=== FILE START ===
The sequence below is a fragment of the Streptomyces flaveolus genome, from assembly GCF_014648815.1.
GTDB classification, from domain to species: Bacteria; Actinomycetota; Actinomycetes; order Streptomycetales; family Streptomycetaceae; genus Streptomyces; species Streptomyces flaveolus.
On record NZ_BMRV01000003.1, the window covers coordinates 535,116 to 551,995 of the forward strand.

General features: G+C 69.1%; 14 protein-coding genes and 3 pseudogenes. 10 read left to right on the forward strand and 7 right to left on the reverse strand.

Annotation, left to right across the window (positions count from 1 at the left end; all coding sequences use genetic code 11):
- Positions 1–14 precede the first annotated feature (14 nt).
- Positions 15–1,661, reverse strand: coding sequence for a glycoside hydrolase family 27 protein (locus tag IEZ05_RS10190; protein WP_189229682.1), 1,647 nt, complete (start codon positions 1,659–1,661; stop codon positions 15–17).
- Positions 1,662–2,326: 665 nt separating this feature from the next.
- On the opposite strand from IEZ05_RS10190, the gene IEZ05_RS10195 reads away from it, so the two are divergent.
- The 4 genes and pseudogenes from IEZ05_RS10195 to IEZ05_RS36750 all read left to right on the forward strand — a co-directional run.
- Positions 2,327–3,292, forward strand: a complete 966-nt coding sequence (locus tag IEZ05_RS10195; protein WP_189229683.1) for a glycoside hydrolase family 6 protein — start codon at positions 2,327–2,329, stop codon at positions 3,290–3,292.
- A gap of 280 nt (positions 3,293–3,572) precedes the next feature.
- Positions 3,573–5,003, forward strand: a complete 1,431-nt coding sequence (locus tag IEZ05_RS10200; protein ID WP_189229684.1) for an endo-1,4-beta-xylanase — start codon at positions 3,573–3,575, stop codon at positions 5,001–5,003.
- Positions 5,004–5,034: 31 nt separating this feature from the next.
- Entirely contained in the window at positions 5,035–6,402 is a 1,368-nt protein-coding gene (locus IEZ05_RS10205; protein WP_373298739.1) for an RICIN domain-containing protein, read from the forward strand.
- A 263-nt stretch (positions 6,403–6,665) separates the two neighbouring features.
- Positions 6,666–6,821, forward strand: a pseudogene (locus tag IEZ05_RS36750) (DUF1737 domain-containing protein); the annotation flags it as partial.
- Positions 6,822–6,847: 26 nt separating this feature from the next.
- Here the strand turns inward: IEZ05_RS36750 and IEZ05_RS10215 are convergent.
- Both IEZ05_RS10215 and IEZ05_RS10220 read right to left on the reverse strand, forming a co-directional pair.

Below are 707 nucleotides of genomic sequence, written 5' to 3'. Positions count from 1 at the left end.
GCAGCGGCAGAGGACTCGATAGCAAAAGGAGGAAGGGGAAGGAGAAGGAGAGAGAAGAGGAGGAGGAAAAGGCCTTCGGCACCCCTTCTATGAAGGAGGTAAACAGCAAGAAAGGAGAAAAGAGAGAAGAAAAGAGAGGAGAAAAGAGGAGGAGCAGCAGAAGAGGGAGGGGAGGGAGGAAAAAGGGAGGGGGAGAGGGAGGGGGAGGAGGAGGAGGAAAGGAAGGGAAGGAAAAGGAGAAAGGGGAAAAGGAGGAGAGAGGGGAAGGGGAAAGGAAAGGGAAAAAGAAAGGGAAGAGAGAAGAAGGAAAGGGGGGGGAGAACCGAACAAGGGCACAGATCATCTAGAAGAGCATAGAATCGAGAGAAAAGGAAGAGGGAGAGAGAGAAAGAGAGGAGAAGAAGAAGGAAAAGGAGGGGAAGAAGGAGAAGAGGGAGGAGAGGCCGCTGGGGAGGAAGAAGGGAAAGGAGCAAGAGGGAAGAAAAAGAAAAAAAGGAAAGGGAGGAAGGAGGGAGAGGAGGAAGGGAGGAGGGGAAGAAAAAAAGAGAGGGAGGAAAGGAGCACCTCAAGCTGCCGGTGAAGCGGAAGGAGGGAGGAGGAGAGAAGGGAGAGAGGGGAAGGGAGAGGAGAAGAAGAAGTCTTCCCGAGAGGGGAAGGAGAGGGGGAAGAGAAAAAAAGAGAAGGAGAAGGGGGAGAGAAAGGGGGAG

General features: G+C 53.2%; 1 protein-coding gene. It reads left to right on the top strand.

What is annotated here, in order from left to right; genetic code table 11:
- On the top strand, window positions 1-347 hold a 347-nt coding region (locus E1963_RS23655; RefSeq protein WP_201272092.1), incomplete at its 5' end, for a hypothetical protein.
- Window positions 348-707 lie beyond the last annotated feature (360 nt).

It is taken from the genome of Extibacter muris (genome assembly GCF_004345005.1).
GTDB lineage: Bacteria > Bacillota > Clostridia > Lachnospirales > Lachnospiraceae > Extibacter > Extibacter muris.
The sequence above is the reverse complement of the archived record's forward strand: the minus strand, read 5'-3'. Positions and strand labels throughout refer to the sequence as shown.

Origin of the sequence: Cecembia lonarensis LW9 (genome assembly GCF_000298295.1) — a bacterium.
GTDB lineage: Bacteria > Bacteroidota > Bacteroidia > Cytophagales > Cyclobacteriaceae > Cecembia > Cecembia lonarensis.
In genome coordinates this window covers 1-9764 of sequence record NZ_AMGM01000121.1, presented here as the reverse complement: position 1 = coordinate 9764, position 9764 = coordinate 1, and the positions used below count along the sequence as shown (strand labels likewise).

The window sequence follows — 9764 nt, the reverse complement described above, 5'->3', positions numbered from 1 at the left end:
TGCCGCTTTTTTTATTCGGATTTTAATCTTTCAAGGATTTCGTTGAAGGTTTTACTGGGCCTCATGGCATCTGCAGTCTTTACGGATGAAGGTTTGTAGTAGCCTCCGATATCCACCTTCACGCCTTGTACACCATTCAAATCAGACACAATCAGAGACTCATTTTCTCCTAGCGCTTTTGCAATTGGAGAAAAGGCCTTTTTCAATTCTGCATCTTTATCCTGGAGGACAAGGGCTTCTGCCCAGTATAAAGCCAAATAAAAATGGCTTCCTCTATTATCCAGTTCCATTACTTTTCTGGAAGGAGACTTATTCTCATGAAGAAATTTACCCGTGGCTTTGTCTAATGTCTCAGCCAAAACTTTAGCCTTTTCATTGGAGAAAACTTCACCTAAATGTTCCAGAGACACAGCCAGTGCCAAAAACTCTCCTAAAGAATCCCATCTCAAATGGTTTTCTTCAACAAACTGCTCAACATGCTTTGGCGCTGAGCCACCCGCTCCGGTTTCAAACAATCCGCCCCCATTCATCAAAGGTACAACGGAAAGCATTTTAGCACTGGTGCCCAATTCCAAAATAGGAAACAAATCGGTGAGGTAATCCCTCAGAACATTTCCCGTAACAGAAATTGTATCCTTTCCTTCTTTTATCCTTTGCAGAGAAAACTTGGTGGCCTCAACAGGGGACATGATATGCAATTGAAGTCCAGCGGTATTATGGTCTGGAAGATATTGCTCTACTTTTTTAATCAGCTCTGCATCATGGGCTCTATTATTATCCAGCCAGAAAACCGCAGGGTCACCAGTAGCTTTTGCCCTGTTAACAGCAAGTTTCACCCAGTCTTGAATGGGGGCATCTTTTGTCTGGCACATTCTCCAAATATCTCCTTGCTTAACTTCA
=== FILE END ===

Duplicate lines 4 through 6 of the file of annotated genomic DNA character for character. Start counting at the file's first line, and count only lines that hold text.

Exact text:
General features: G+C 69.1%; 14 protein-coding genes and 3 pseudogenes. 10 read left to right on the forward strand and 7 right to left on the reverse strand.

Annotation, left to right across the window (positions count from 1 at the left end; all coding sequences use genetic code 11):
- Positions 1–14 precede the first annotated feature (14 nt).